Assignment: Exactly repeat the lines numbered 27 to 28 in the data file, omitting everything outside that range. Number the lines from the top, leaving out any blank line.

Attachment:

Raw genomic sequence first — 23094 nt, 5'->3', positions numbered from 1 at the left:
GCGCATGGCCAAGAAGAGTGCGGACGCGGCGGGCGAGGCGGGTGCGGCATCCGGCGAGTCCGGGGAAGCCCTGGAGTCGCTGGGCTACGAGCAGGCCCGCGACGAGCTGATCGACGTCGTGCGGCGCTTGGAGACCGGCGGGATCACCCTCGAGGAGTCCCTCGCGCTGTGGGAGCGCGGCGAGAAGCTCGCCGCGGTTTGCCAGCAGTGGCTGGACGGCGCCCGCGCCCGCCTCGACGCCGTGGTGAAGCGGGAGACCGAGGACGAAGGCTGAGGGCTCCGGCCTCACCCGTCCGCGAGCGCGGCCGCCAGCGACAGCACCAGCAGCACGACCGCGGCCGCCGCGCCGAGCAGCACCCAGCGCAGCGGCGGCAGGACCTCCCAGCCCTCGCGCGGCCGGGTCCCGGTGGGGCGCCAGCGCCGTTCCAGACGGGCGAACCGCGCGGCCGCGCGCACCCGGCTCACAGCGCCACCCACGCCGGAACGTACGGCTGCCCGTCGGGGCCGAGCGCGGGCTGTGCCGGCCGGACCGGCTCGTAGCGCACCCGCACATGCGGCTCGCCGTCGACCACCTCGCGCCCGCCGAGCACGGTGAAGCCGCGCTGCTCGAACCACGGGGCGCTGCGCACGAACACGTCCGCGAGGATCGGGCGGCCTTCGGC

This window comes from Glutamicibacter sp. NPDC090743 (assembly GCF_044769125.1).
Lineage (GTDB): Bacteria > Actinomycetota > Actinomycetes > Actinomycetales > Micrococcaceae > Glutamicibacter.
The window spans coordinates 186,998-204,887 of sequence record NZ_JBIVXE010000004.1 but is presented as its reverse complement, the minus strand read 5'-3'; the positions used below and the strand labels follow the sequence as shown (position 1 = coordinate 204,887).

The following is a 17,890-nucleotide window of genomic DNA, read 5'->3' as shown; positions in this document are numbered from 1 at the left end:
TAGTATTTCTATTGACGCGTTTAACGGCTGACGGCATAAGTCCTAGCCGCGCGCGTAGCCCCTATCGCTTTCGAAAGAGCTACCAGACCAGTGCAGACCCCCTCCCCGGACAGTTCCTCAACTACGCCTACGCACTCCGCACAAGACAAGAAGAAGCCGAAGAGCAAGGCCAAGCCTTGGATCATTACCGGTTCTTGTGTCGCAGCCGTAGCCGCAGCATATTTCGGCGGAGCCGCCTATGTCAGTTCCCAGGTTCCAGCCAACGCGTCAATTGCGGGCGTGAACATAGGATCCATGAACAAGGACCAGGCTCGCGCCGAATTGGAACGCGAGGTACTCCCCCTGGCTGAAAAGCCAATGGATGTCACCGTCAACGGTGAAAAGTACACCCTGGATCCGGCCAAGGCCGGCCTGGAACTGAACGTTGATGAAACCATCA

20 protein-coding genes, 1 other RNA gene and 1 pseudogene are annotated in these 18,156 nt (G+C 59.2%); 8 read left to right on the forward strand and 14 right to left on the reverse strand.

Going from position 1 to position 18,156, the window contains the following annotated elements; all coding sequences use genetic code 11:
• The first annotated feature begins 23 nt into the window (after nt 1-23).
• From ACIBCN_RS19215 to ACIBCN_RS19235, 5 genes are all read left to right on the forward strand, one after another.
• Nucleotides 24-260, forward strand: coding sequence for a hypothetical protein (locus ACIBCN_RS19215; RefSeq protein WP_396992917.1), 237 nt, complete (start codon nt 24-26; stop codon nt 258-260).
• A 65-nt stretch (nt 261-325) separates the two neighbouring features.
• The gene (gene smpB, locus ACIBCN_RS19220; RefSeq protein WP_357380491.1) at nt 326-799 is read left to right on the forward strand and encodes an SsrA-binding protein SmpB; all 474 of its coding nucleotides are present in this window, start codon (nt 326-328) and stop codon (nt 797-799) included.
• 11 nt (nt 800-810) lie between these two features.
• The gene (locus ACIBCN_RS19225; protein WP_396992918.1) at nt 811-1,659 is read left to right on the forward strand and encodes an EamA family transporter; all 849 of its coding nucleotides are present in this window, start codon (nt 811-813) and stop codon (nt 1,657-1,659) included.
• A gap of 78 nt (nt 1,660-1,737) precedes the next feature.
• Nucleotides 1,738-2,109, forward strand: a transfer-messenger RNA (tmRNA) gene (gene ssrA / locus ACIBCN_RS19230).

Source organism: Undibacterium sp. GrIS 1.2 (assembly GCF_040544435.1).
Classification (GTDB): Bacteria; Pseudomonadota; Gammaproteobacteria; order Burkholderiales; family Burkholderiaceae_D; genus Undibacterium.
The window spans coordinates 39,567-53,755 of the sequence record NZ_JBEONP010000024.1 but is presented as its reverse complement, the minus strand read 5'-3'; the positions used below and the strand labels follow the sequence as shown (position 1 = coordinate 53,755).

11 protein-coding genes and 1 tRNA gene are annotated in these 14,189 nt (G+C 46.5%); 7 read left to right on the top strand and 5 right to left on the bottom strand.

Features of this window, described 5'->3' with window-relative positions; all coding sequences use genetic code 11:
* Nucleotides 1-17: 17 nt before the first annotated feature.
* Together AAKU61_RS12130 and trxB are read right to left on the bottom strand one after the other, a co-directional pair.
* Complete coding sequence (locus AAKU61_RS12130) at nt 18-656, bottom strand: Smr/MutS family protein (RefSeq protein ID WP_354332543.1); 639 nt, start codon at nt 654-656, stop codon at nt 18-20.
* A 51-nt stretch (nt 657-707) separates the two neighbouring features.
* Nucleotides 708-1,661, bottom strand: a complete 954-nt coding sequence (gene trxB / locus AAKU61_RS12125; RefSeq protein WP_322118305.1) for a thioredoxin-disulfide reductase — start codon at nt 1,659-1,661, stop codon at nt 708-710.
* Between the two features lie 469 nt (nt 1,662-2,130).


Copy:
* A 51-nt stretch (nt 657-707) separates the two neighbouring features.
* Nucleotides 708-1,661, bottom strand: a complete 954-nt coding sequence (gene trxB / locus AAKU61_RS12125; RefSeq protein WP_322118305.1) for a thioredoxin-disulfide reductase — start codon at nt 1,659-1,661, stop codon at nt 708-710.